Patient's clinical status gradually improved with progressive increase in urine output and reduction of serum creatinine to 2.3 mg/dl on 21st post admission day [Figure 2]. After review of kidney biopsy report, the oral prednisolone was tapered rapidly in 2 weeks, and cyclophosphamide was withdrawn. Hemodialysis was discontinued and patient was discharged, off dialysis in a clinically stable condition with advice for regular outpatient follow-up.

Figure 2
Image depicting the clinical course of disease

Discussion

AERD is a part of systemic disease triggered by the release of cholesterol emboli from a disrupted atheromatous plaque usually located in the aorta to several organs. Renal involvement is frequent owing to their anatomical proximity to the aorta and high rate of perfusion.

Incidence of AERD is difficult to estimate as it is often underdiagnosed owing to its propensity to coexist with as well as mimic several other renal disorders.[3] The reported incidence in biopsy series varies from 1.1% to 4.5% in various studies[5] and an approximately similar incidence in few autopsy studies.[6]

The classic clinical manifestations of AERD include live do reticularis (purplish rash over lower extremities and abdominal wall), purple toes, small nail bed infarcts and various other manifestations related to lodgement of atheroemboli in other organs such as muscles (myalgia), joints (arthralgias), pancreas (acute pancreatitis) gastrointestinal tract (perforation) or the eye (retinal infarction). It is worth noting that many of these manifestations are also associated with systemic vasculitis, which is often the first clinical differential diagnosis in patients with AERD,[3] as in the present case. A further diagnostic difficulty arises in patients with pre-existing peripheral vascular disease, wherein livideo reticularis may be mistaken for manifestations of peripheral vascular disease, leading to a delay in diagnosis of the condition. In the present case, the finding of live do reticularis (purplish discoloration of lower extremities and toes), was ascribed to peripheral vascular disease, and oral anticoagulants were prescribed, which possibly led to the sequence of events culminating in AERD.

AERD has a variable, but definite temporal relationship to invasive vascular procedures and use of thrombolytic and anticoagulant therapy.[2] Overall, it is estimated that about 30-85% of patients with AERD have a history of invasive vascular procedure in the preceding 3 months. Studies have shown that about 13-22% patients with AERD received anticoagulant therapy (heparin or warfarin),[1] as noted in the present case. The mechanism involves dissolution of superficial clots which destabilize the ruptured atherosclerotic plaques, resulting in showering of cholesterol atheroemboli into the circulation.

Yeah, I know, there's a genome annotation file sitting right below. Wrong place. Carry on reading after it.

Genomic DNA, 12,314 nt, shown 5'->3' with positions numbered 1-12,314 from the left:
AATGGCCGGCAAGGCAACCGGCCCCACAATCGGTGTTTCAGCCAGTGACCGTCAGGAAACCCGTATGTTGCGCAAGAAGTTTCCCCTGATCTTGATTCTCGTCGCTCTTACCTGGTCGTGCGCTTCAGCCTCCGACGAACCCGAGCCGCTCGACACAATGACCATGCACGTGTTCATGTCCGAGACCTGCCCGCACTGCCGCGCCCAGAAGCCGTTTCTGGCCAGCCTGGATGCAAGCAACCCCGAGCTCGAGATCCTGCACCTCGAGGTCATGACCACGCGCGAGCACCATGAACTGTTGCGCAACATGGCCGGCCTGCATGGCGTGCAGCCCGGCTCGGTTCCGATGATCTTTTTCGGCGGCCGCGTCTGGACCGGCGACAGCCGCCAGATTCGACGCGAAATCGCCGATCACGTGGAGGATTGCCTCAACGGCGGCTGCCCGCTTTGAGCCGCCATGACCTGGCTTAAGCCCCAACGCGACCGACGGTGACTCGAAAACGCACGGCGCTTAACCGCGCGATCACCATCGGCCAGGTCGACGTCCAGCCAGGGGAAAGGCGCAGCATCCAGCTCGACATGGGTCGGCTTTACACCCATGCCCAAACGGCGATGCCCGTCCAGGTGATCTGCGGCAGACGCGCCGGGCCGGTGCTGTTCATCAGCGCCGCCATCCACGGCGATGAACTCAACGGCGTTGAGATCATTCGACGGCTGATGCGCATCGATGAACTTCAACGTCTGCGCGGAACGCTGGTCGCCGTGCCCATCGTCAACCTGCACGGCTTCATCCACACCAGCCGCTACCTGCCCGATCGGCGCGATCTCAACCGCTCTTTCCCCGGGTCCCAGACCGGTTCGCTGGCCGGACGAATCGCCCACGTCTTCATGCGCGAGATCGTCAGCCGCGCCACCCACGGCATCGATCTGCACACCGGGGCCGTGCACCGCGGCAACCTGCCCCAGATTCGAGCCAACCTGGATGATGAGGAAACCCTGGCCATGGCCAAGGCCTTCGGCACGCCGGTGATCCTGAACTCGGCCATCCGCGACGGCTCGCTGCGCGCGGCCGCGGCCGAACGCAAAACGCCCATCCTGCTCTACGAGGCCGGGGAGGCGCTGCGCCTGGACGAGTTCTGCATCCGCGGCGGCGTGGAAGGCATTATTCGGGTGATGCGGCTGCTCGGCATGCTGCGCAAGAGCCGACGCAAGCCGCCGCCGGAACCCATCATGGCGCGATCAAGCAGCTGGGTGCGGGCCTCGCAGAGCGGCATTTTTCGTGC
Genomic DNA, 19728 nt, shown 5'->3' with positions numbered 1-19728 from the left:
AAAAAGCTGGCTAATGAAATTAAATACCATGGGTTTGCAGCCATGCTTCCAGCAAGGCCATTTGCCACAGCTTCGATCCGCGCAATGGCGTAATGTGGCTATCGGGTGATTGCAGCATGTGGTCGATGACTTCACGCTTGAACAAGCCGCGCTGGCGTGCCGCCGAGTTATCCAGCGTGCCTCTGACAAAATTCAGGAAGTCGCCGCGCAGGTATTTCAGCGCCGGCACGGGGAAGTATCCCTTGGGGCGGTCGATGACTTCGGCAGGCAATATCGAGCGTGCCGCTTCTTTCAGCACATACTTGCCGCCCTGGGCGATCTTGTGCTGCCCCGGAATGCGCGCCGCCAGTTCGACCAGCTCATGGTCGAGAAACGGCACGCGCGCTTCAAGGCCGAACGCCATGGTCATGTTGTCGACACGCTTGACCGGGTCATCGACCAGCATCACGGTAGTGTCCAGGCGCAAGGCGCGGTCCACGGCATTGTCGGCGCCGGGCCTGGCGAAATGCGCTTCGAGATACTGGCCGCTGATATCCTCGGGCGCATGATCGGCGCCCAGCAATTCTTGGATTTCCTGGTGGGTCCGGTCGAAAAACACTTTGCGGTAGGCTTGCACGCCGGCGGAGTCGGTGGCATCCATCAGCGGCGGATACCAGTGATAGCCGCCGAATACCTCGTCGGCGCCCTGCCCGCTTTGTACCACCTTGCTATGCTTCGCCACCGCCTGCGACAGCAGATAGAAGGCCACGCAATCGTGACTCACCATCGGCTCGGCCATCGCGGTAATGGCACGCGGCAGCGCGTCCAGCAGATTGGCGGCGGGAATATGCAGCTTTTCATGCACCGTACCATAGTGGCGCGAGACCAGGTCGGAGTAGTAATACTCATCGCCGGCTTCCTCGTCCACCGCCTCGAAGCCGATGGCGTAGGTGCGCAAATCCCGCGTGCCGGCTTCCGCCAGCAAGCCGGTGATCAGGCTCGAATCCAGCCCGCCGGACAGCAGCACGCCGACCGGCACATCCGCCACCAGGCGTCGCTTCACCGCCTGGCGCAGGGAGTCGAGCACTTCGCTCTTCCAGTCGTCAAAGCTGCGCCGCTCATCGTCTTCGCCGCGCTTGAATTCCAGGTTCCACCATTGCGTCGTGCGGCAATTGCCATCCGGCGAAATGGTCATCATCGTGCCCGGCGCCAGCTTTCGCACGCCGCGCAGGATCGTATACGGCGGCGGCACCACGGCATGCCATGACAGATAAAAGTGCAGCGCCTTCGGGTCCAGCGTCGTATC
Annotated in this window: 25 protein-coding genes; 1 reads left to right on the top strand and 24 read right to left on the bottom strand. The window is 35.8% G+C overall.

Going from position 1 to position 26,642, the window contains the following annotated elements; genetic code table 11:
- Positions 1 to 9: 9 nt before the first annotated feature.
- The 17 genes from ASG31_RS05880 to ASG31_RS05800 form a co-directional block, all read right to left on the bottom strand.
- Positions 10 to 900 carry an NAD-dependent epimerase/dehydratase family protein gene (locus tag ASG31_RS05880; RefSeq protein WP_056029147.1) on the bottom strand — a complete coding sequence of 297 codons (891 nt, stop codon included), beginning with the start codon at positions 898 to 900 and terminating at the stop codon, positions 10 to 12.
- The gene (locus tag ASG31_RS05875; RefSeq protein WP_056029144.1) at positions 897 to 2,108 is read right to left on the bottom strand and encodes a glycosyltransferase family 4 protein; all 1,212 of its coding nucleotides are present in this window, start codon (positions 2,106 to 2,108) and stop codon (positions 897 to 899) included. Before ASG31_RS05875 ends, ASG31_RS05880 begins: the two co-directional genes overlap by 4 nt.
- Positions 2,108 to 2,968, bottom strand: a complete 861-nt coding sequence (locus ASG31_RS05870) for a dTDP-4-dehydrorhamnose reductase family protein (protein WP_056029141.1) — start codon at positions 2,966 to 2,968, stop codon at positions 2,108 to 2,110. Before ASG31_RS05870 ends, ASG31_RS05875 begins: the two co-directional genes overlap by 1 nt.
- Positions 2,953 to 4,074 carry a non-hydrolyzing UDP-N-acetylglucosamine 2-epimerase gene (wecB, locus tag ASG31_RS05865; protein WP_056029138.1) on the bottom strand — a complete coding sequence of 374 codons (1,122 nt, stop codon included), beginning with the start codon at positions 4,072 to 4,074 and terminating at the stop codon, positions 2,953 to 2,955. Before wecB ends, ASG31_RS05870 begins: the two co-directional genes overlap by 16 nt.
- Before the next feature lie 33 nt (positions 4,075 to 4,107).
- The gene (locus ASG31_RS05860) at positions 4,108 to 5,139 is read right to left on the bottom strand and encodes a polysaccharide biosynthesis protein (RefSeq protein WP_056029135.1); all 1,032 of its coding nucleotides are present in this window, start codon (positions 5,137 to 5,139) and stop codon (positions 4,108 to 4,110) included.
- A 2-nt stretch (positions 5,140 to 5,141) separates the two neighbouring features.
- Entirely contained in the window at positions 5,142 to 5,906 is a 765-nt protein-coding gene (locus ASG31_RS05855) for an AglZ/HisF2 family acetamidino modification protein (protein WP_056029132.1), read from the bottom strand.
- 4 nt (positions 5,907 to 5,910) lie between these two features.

The gold standard of diagnosing AERD remains the demonstration of atheroemboli in renal vasculature in a renal biopsy. Delay or failure to diagnose this condition often stems from hesitation to perform renal biopsies, as the patients are elderly and have compromised kidneys due to co-existing morbidities. Cholesterol emboli appear as negative biconvex shadows appearing as “ghosts”. Involvement of renal vasculature is patchy, and the diagnosis may be missed if few sections are examined in a biopsy. In the present case also the emboli were visualized in only three of the 43 sections examined, and were also absent from the tissue submitted for immunofluorescence examination.

Management of AERD is still empirical and no defined protocols have been developed. Surgical management includes repair of aortic aneurysms, interposition of prosthetic bypass graft, angioplasty or extracorporeal arterial reconstruction.[7] Medical management involves use of statins[8] or corticosteroids. Few studies have demonstrated the benefits of pulse steroid therapy in patients with AERD.[912] We noted a steady improvement in patient's clinical condition and renal parameters following pulse steroid therapy. Although successful treatment of AERD using both high (intravenous pulse steroids)[9] and low dose (0.3 mg/kg/day)[10] corticosteroids has been reported, a careful approach is necessary as both these therapeutic options may predispose the patients (who frequently suffer from significant co-morbidities) to infectious complications. The rationale behind use of steroids in AERD is not clear, but may be related to the suppression of reactive inflammation often seen along with the atheromatous plaques. Activation of the complement (C5) in vitro along with evidence of hypocomplementemia and eosinophilia in many patients suggest a possible role for inflammation in pathogenesis of AERD and, perhaps the response to steroid therapy.[1]

Outcome of AERD is generally considered poor with high mortality rate. In a large study, older age, comorbid conditions (presence of diabetes and history of heart failure), baseline renal dysfunction, time course of renal function decline, and extra renal manifestations were associated with a significant increased risk for both ESRD and death.[13]

AERD remains an enigmatic disease often underdiagnosed and misunderstood. A greater awareness regarding its clinical manifestations is essential and in the relevant clinical setting, a timely performed renal biopsy can allow early diagnosis and initiation of appropriate treatment. Pulse steroid therapy appears to be an effective modality and may be offered as a first line treatment in patients with AERD.

Source of Support: Nil

Conflict of Interest: None declared